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Innovation in immediate neonatal care: development of the Bedside Assessment, Stabilisation and Initial Cardiorespiratory Support (BASICS) trolley
  1. A D Weeks1,
  2. P Watt2,
  3. C W Yoxall3,
  4. A Gallagher4,
  5. A Burleigh5,
  6. S Bewley6,
  7. A M Heuchan7,
  8. L Duley8
  1. 1Department of Women's and Children's Health, University of Liverpool, Liverpool, UK
  2. 2Department of Clinical Engineering, University of Liverpool, Liverpool, UK
  3. 3Liverpool Women's NHS Foundation Trust, Liverpool, UK
  4. 4Worcestershire Royal Hospital, Worcester, UK
  5. 5St James Hospital, Leeds, UK
  6. 6Division of Women's Health, Kings College London, London, UK
  7. 7Royal Hospital for Sick Children and Southern General Maternity Hospital, Glasgow, UK
  8. 8Nottingham Clinical Trials Unit, University of Nottingham, Nottingham, UK
  1. Correspondence to Professor AD Weeks, Department of Women's and Children's Health, University of Liverpool, Liverpool Women's Hospital, Crown Street, Liverpool L8 7SS, UK; aweeks{at}liv.ac.uk

Abstract

Objective Babies receive oxygen through their umbilical cord while in the uterus and for a few minutes after birth. Currently, if the baby is not breathing well at birth, the cord is cut so as to transfer the newborn to a resuscitation unit. We sought to develop a mobile resuscitation trolley on which newly born babies can be resuscitated while still receiving oxygenated blood and the ‘placental transfusion’ through the umbilical cord. This would also prevent separation of the mother and baby in the first minutes after birth.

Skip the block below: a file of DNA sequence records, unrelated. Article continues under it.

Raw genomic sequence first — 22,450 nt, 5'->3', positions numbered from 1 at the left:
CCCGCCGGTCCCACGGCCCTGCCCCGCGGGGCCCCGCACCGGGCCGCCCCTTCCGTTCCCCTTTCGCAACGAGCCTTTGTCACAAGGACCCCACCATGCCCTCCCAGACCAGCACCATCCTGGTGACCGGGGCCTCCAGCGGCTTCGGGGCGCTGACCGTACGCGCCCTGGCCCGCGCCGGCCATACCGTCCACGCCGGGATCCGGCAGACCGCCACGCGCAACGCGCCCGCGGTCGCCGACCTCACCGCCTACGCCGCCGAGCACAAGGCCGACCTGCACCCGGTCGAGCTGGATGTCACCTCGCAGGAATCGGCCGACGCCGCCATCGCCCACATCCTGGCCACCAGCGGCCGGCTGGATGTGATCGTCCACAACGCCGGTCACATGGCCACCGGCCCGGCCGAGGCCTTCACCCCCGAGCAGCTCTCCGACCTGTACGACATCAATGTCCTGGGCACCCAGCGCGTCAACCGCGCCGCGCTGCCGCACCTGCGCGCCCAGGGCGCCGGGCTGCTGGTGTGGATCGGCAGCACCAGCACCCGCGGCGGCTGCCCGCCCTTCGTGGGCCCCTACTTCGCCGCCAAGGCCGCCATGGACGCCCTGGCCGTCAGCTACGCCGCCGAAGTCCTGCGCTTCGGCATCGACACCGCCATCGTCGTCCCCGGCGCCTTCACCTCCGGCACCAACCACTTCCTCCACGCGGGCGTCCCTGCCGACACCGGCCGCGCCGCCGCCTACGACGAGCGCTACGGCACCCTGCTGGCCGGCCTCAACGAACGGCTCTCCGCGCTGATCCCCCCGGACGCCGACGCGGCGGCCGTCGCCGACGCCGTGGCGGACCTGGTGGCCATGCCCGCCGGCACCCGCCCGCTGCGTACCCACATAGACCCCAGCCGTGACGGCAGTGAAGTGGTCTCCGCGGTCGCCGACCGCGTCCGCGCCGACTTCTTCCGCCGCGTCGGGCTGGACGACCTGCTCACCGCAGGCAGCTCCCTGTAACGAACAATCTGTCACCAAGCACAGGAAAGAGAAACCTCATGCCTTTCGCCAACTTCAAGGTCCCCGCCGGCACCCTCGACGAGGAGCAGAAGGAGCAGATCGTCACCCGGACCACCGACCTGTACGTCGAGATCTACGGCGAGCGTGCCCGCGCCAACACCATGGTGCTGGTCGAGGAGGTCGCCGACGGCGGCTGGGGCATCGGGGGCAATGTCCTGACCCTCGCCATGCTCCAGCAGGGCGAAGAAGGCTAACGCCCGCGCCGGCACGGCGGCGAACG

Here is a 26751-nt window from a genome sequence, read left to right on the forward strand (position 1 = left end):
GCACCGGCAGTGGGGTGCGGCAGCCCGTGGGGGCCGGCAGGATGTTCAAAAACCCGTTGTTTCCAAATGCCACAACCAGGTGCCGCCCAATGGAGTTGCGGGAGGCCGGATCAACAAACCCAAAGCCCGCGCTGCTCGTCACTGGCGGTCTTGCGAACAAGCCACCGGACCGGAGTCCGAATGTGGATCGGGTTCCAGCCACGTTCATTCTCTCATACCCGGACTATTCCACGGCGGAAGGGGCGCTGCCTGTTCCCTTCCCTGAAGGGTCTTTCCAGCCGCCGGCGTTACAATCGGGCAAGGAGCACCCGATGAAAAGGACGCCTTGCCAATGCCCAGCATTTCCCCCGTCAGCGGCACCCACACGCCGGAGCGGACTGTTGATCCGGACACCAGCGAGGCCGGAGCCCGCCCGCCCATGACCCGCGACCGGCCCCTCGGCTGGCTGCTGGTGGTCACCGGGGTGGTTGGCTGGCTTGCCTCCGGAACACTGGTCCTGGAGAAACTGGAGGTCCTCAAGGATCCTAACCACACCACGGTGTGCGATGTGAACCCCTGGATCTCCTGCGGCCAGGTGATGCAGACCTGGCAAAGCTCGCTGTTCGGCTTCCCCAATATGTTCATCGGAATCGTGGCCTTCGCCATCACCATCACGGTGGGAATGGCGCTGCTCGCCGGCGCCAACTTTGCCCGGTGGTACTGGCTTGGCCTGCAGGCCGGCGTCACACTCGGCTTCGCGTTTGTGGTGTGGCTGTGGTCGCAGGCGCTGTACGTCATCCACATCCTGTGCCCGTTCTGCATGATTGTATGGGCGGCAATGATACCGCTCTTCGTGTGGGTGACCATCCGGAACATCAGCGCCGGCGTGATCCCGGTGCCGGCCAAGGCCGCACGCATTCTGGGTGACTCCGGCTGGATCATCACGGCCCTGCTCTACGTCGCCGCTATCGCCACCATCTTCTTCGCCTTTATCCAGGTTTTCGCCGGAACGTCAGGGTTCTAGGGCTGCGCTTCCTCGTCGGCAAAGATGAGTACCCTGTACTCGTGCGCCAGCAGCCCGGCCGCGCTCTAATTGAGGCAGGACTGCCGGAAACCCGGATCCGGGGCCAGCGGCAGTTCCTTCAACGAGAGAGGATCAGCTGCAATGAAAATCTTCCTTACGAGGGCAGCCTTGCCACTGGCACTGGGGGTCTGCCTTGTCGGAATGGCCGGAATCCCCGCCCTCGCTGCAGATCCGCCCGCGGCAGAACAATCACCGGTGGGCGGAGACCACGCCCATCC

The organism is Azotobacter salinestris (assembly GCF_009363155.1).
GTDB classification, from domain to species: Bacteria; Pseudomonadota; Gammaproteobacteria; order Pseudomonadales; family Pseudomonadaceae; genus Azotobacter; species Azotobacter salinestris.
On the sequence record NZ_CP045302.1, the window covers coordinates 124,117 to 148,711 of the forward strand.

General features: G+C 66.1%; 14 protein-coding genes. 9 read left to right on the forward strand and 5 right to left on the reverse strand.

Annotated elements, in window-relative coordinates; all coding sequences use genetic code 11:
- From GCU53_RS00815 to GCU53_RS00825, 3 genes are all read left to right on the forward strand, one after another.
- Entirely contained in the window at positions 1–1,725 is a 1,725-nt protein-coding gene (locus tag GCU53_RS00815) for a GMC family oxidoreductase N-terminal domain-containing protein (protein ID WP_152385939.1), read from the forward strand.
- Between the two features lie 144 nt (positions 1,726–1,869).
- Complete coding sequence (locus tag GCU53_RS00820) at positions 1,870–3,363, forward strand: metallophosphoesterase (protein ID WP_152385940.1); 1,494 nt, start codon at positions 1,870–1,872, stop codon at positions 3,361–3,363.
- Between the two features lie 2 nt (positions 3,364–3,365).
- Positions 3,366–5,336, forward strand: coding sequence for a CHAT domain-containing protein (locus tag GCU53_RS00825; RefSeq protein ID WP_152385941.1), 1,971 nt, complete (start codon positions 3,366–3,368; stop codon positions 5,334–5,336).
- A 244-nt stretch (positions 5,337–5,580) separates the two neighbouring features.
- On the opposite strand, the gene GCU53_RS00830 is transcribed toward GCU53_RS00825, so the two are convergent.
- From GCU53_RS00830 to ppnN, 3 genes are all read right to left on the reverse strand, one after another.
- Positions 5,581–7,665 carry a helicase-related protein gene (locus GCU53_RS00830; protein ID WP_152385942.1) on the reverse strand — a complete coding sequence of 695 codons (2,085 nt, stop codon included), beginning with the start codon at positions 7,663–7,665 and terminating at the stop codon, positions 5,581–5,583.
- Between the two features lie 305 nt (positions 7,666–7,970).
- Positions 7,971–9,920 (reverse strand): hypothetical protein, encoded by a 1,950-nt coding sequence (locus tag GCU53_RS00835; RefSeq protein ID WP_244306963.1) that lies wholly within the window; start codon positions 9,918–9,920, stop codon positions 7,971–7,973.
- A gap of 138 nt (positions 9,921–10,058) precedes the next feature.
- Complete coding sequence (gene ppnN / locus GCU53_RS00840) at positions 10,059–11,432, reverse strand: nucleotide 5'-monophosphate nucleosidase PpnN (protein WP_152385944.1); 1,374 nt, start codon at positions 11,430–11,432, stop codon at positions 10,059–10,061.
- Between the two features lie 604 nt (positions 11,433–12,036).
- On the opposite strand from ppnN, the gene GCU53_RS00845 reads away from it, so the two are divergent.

Design Multidisciplinary iterative product development.

Setting Clinical Engineering Department of a University Teaching Hospital.

Methods Following an initial design meeting, a series of prototypes were developed. At each stage, the prototype was reviewed by a team of experts in the laboratory and in the hospital delivery suite to determine ease of use and fitness for purpose. A commercial company was identified to collaborate on the trolley's development and secure marking with the Conformité Européenne mark, allowing the trolley to be introduced into clinical practice.

Results The trolley is a small mobile resuscitation unit based on the concept of an overbed hospital table. It can be manoeuvred to within 50 cm of the mother's pelvis so that the umbilical cord can remain intact during resuscitation, irrespective of whether the baby is born naturally, by instrumental delivery or by caesarean section. Warmth for the newborn comes from a heated mattress and the trolley has the facility to provide suction, oxygen and air.

Conclusions This is the first mobile resuscitation device designed specifically to facilitate newborn resuscitation at the bedside and with an intact cord. The next step is to assess its safety, its acceptability to clinicians and parents, and to determine whether it allows resuscitation with an intact cord.

  • Obstetrics
  • Intensive Care
  • Delivery

This is an Open Access article distributed in accordance with the terms of the Creative Commons Attribution (CC BY 4.0) license, which permits others to distribute, remix, adapt and build upon this work, for commercial use, provided the original work is properly cited. See: http://creativecommons.org/licenses/by/4.0/

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